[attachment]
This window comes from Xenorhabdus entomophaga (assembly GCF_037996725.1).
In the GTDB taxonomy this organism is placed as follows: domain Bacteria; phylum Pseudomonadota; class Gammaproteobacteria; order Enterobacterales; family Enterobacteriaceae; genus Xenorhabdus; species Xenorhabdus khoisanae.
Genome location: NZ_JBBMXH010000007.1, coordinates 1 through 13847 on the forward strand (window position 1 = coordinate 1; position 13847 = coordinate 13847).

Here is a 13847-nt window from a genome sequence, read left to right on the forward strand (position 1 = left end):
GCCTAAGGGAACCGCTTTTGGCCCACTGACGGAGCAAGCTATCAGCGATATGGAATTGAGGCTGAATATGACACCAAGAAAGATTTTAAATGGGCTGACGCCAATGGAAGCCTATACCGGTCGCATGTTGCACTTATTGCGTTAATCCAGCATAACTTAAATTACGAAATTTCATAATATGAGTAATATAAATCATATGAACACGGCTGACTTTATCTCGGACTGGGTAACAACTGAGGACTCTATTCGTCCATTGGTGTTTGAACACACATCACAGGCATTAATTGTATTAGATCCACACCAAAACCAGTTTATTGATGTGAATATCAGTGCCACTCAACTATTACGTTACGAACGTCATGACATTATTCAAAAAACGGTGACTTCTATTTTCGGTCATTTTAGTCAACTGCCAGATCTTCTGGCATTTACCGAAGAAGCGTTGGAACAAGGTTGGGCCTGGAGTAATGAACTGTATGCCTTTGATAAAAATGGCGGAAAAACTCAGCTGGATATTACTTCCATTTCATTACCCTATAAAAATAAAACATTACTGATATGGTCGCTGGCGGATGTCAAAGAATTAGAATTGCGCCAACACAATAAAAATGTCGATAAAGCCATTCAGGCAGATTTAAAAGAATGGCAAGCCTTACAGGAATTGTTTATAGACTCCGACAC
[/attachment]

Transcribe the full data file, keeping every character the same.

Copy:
This window comes from Xenorhabdus entomophaga (assembly GCF_037996725.1).
In the GTDB taxonomy this organism is placed as follows: domain Bacteria; phylum Pseudomonadota; class Gammaproteobacteria; order Enterobacterales; family Enterobacteriaceae; genus Xenorhabdus; species Xenorhabdus khoisanae.
Genome location: NZ_JBBMXH010000007.1, coordinates 1 through 13847 on the forward strand (window position 1 = coordinate 1; position 13847 = coordinate 13847).

Here is a 13847-nt window from a genome sequence, read left to right on the forward strand (position 1 = left end):
GCCTAAGGGAACCGCTTTTGGCCCACTGACGGAGCAAGCTATCAGCGATATGGAATTGAGGCTGAATATGACACCAAGAAAGATTTTAAATGGGCTGACGCCAATGGAAGCCTATACCGGTCGCATGTTGCACTTATTGCGTTAATCCAGCATAACTTAAATTACGAAATTTCATAATATGAGTAATATAAATCATATGAACACGGCTGACTTTATCTCGGACTGGGTAACAACTGAGGACTCTATTCGTCCATTGGTGTTTGAACACACATCACAGGCATTAATTGTATTAGATCCACACCAAAACCAGTTTATTGATGTGAATATCAGTGCCACTCAACTATTACGTTACGAACGTCATGACATTATTCAAAAAACGGTGACTTCTATTTTCGGTCATTTTAGTCAACTGCCAGATCTTCTGGCATTTACCGAAGAAGCGTTGGAACAAGGTTGGGCCTGGAGTAATGAACTGTATGCCTTTGATAAAAATGGCGGAAAAACTCAGCTGGATATTACTTCCATTTCATTACCCTATAAAAATAAAACATTACTGATATGGTCGCTGGCGGATGTCAAAGAATTAGAATTGCGCCAACACAATAAAAATGTCGATAAAGCCATTCAGGCAGATTTAAAAGAATGGCAAGCCTTACAGGAATTGTTTATAGACTCCGACAC